Making the most of late November . . . .
If by now you have not noticed, you soon will. I have oodles of time on my retired hands so I blog.
At one time, I created content about hunting, especially turkey and deer. Now, neither of those two critters or hunting in general are priorities for me. Turkey hunting is no longer a challenge like it was back in the 70’s. Darn things are everywhere and killing one seems too easy. Were it not for Regis, deer hunting would be off the table too. I know we are getting too old to “hunt hard,” so I am just waiting for Regis to get the memo.
Fishing on the other hand is made to order for the very young and old.
Speaking of fishing, late November steelhead fishing ranks at the top of the best time to fish list. If you are lucky enough to be fishing, I trust you are doing well and/or enjoying yourself.
If like me, you are preparing for company during the holidays, hanging decorations and providing Uber services for family members, you can do some steelhead preparations for your next fishing trip.
Replace that ratty line, get the squeak out of your reel, repaint those jigs heads, check your rod tip and replace those with grooves – yes if you catch steelhead with a cheap tip, the line will cut a groove and your line will fray and break, toss/replace those leaking waders, cook some single eggs, replenish your tackle box with hooks, swivels and split shot, and locate your ice fishing tackle – you may need it.
Finally, do a mental review the past weeks of steelhead fishing. You may have discovered new holding water so keep that in mind. A new presentation technique you discovered may need some special tackle – buy what you need. Make a few notes about the conditions – water level/flow CFS, weather and location that produced your best day – future success may hinge on matching your next trip to those conditions.
Being retired and married to an understanding spouse, with the exception of Sunday morning, I fished for 33 consecutive days this fall. I have been repeating that type of a trip for the last 4 years. Here is what I learned and believe to be true . . . .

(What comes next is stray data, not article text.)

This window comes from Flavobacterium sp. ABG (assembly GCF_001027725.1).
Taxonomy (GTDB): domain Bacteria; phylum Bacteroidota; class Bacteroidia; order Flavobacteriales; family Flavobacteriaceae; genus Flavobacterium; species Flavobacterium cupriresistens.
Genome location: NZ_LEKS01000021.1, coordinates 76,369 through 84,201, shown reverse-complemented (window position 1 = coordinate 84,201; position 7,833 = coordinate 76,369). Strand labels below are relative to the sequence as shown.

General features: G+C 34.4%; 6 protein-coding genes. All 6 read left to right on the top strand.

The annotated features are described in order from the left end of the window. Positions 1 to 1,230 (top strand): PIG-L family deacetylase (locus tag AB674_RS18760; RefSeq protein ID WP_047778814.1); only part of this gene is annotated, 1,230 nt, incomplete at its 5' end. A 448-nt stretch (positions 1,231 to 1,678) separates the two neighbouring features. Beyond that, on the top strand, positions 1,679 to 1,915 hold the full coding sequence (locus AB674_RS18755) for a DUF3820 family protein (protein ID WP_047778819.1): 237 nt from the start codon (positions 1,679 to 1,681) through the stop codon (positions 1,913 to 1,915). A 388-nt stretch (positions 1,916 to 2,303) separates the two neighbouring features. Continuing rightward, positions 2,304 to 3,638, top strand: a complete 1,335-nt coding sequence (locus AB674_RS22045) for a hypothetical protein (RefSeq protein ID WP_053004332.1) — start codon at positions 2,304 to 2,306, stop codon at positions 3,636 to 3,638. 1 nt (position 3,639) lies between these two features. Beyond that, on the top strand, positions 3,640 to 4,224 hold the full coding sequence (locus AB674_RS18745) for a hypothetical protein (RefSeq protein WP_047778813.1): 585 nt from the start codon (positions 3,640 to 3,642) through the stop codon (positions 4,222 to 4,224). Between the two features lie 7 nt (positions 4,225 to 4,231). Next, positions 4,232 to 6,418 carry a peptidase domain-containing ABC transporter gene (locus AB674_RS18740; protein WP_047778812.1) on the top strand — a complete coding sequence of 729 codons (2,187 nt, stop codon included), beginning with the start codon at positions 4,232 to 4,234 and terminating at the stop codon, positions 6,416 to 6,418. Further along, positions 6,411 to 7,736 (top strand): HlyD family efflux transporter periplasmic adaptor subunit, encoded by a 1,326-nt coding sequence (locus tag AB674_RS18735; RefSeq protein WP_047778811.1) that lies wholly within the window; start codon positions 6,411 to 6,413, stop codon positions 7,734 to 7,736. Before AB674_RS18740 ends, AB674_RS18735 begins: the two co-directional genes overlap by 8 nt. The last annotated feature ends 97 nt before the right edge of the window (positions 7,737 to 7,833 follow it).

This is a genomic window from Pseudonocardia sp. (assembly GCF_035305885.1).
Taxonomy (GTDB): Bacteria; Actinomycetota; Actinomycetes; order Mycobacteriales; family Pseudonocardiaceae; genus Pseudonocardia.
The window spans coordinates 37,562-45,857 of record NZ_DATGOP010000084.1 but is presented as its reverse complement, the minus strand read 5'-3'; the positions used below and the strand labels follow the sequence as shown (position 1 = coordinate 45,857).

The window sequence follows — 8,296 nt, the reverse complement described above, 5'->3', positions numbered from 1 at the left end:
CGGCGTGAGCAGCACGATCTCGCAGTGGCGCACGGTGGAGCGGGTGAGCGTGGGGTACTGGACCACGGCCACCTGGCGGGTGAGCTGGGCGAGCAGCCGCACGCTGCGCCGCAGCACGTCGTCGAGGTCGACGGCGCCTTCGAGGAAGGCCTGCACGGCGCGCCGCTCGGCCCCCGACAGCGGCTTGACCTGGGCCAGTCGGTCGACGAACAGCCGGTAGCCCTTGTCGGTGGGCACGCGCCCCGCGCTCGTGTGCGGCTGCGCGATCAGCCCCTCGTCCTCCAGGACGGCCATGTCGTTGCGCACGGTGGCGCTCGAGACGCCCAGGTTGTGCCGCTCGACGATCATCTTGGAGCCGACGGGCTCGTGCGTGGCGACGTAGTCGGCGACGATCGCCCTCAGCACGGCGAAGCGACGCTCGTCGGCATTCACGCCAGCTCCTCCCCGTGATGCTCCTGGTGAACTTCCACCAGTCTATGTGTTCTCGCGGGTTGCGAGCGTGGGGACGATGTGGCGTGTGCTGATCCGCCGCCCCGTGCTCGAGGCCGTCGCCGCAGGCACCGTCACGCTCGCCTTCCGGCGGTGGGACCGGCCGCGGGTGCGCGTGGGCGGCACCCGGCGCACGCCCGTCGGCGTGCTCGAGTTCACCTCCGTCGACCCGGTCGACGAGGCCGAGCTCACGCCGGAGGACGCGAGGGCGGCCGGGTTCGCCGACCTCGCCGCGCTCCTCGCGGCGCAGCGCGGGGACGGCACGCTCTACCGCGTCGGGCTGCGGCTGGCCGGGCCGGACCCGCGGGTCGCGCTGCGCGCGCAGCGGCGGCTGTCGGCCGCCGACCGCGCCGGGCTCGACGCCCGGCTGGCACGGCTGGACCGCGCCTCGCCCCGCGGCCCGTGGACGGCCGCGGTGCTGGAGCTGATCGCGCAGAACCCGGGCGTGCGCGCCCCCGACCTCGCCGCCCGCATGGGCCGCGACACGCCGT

- Some days you will not catch fish
- It is possible to learn how to catch more fish than most anglers
- Steelhead, which hold in tight groups, are moved by water temperature more than flow
- You can pattern steelhead much like other animals
- Fall steelhead run is a series of mini-runs
- Night fish bite according to patterns similar to day fish
- Best Elk Creek fishing is limited to a handful of locations
- Walnut Creek and Trout Run are best places to catch multiple steelhead
- Elk Creek is the best place to fish for steelhead.
- 90% of fish caught by 10% of anglers
- Feeding steelhead works better than fooling steelhead
- Power Bait always works if you are patient
- Caught and released steelhead bite again that same day
- Lining is common practice used by low water anglers
- Minnows are expensive, overrated bait for steelhead
- Diving crank baits trigger steelhead reaction bite
- Moving bait or jig gets more strikes
- Presenting your favorite bait in a new way produces strikes
- Bait kept longer in strike zone produces more strikes
Most of the items on the preceding list are common sense. You may have also learned a few tips worth sharing. Drop me a note and I will add them.
I received a book, Through The Fish’s Eye by Mark Sosin and John Clark, from Ed DiCaprio. That gift is a book about gamefish behavior which is providing me with a better understanding of steelhead. The knowledge I gain will help me catch more steelhead.
Photo at the beginning of this post shows the late Mike Magula. He and I were fishing on the ledge above the Beech Treek hole. There have been so many changes since Mike's passing in 2011.